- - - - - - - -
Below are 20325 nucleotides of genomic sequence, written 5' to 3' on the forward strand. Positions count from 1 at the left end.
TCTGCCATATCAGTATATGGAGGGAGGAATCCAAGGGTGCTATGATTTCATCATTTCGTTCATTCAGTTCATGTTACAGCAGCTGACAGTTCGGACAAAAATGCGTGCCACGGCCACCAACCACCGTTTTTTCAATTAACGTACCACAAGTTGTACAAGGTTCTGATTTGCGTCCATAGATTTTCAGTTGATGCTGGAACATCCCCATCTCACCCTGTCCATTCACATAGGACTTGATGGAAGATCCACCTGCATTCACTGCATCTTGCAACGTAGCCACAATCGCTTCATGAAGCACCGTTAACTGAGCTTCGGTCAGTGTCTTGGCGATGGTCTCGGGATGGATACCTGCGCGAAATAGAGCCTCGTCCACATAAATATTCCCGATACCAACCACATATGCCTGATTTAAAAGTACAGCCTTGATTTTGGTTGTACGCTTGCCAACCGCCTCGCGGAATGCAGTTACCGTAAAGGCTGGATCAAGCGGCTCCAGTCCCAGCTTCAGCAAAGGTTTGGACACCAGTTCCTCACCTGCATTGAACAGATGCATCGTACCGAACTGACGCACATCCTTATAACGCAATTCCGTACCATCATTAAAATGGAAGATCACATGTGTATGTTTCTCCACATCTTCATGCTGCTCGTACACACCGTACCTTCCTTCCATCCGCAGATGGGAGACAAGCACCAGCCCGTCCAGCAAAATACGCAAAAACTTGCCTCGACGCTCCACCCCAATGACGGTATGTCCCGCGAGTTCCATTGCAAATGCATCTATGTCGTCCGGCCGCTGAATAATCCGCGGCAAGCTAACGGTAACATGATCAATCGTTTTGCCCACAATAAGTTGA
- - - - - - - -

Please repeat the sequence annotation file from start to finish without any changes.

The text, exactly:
Below are 20325 nucleotides of genomic sequence, written 5' to 3' on the forward strand. Positions count from 1 at the left end.
TCTGCCATATCAGTATATGGAGGGAGGAATCCAAGGGTGCTATGATTTCATCATTTCGTTCATTCAGTTCATGTTACAGCAGCTGACAGTTCGGACAAAAATGCGTGCCACGGCCACCAACCACCGTTTTTTCAATTAACGTACCACAAGTTGTACAAGGTTCTGATTTGCGTCCATAGATTTTCAGTTGATGCTGGAACATCCCCATCTCACCCTGTCCATTCACATAGGACTTGATGGAAGATCCACCTGCATTCACTGCATCTTGCAACGTAGCCACAATCGCTTCATGAAGCACCGTTAACTGAGCTTCGGTCAGTGTCTTGGCGATGGTCTCGGGATGGATACCTGCGCGAAATAGAGCCTCGTCCACATAAATATTCCCGATACCAACCACATATGCCTGATTTAAAAGTACAGCCTTGATTTTGGTTGTACGCTTGCCAACCGCCTCGCGGAATGCAGTTACCGTAAAGGCTGGATCAAGCGGCTCCAGTCCCAGCTTCAGCAAAGGTTTGGACACCAGTTCCTCACCTGCATTGAACAGATGCATCGTACCGAACTGACGCACATCCTTATAACGCAATTCCGTACCATCATTAAAATGGAAGATCACATGTGTATGTTTCTCCACATCTTCATGCTGCTCGTACACACCGTACCTTCCTTCCATCCGCAGATGGGAGACAAGCACCAGCCCGTCCAGCAAAATACGCAAAAACTTGCCTCGACGCTCCACCCCAATGACGGTATGTCCCGCGAGTTCCATTGCAAATGCATCTATGTCGTCCGGCCGCTGAATAATCCGCGGCAAGCTAACGGTAACATGATCAATCGTTTTGCCCACAATAAGTTGA